What are the new findings?

  • Our study shows that it is feasible to implement the data-driven method of artificial intelligence in diabetes research.

  • It is a novel research that uses multilevel clustering method for mining knowledge from original high-dimensional CGM data to further classify patients with type 2 diabetes, which is difficult for clinicians.

  • In particular, the results showed that the four novel subgroups of patients with type 2 diabetes had distinct clinical phenotypes.

How might these results change the focus of research or clinical practice?

  • By the new classification of type 2 diabetes, personalized strategies of diabetes management may be developed, which may lead to better health outcomes in diabetes.

  • Artificial intelligence could be an effective tool for precision medicine in diabetes.


Diabetes and its complications can substantially impair the human body. Its treatment has always been a long-standing dilemma worldwide.1 2 Type 2 diabetes not only comprises 90% of all diabetes, but also has considerable heterogeneity in genes and clinical phenotypes.3 4 It is generally believed that further classification of type 2 diabetes will provide more personalized and precise treatments for patients.3

Cluster analysis, a data-mining technique that helps reveal hidden structures, has been widely used in the medical field.5 6 Previous works using cluster analyses to distinguish patients with type 2 diabetes have largely concentrated on medical check-up data and genetic data.3 4 7 8 For instance, five subgroups of adult-onset diabetes were obtained by six check-up variables by Ahlqvist et al.3 Further analyses have proven that the risk of diabetes complications among these five subgroups was different. On the other hand, continuous glucose monitoring (CGM) is a method of continuously measuring glucose levels over a number of days. Previous studies have shown that the use of CGM improves glucose control in patients with diabetes.9–11 There are several ways in which CGM functions. The glucose values obtained from CGM can be blinded to the user (blinded/retrospective CGM) or viewed in real time (real-time CGM). Importantly, the wealth of information on glucose profile generated by CGM provides an opportunity to discover latent structures within type 2 diabetes.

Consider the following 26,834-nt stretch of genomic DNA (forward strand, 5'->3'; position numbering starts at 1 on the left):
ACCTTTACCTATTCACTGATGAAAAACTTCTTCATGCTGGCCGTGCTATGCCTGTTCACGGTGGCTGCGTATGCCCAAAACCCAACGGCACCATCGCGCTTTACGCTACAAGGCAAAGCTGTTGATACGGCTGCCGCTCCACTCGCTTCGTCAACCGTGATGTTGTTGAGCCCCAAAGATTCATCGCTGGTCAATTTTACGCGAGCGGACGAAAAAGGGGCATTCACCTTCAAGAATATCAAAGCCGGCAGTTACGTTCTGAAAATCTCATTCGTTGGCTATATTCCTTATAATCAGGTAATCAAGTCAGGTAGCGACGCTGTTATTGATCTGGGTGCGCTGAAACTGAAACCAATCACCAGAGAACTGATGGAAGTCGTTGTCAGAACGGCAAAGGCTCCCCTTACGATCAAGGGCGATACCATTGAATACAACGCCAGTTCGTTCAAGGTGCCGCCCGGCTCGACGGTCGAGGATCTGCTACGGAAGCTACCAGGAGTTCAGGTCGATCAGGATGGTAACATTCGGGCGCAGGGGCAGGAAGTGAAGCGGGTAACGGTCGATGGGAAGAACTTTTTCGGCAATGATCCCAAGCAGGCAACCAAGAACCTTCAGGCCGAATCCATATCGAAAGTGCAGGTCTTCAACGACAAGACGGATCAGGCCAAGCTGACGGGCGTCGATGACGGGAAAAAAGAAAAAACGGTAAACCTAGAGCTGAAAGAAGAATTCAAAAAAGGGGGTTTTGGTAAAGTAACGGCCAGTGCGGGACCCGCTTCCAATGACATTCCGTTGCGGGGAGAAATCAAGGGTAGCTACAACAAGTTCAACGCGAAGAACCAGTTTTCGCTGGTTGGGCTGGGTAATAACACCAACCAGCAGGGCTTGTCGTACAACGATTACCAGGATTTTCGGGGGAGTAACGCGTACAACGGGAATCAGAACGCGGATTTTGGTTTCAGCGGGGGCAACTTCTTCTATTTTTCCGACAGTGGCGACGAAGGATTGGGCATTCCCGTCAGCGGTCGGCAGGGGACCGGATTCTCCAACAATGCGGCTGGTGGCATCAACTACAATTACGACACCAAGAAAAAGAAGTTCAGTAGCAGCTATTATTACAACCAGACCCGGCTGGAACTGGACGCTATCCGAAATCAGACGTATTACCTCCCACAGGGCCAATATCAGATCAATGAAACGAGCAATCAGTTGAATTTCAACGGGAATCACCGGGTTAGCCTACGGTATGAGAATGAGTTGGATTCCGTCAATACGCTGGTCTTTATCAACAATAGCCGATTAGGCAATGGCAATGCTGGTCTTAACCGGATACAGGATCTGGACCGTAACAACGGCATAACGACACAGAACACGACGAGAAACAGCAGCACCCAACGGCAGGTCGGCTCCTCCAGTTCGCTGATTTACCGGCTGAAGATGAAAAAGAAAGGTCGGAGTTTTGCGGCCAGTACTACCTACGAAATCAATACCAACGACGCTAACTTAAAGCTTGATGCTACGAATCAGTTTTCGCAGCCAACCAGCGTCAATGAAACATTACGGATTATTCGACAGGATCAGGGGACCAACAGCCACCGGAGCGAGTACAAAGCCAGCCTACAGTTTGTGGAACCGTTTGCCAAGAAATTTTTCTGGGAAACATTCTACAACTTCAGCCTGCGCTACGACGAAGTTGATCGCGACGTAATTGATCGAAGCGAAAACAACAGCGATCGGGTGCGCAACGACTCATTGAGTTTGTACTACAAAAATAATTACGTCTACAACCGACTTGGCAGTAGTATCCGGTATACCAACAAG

To the best of our knowledge, empirical research on classification of patients with type 2 diabetes from CGM data is limited.12 13 By dividing the complete CGM curve into segments, Hall and colleagues12 found three different fluctuation modes of CGM, and the frequencies of the three modes in individuals without diabetes, patients with pre-diabetes and patients with diabetes were finally found to be different. Kahkoska and colleagues13 used eight CGM features to identify new subgroups of type 1 diabetes. Three subgroups showed significant differences in glycated hemoglobin A1c (HbA1c).13 The problem of using CGM indices to stratify patients with type 2 diabetes among different categories needs to be discussed further.